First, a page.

The incident happened when supervisor Steve Dawson was visiting the claimant while he was working on a council property.
The plasterer, who wishes to remain anonymous, said Mr Dawson had paid a visit to the site because he had requested more time on a job.
The Employment Tribunal, held in Birmingham, found the workman’s claims of racial harassment and victimisation were ‘well founded.’
And tribunal judge Pauline Hughes ordered the respondent – Sandwell Council – to pay £16,000 compensation to the claimant 'in respect of injury to feelings.'
The tribunal also recommended Mr Dawson be provided with equality and diversity training within three months and that he should not be allowed to line manage the claimant after the incident, which happened in 2015.
It ordered the council to issue guidance to managers regarding inappropriate communications and that the council issue a written apology within three months.
Selected managers at the council were instructed to undergo equality and diversity training on a rolling basis following the incident.
But the claimant, who is still waiting for his apology, said after the hearing: “These comments they were de-grading and they really shocked me. It needs to be known what happened.”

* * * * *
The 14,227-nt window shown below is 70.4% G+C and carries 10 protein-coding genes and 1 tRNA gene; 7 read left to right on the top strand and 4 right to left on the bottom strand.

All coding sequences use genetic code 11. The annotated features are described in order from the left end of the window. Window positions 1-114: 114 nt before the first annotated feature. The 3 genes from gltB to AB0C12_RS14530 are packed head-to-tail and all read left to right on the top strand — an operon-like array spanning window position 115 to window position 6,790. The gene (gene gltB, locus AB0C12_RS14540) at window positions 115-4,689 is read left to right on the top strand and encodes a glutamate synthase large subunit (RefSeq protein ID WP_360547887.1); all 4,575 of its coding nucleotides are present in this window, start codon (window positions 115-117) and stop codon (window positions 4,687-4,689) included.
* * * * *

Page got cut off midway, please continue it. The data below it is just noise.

Following the judgement Councillor Steve Trow, cabinet member for core services at Sandwell Council, said: ‘The council takes all allegations of this nature extremely seriously and will comply fully with the recommendations of the Employment Tribunal, which includes a rolling schedule of diversity training for its managers.”
A Sandwell Council spokesperson confirmed that the supervisor is still employed by the council.
We have been asked to clarify that the supervisor referred to in this report is not Steve Dawson who works as a cleaner for the council’s estate services.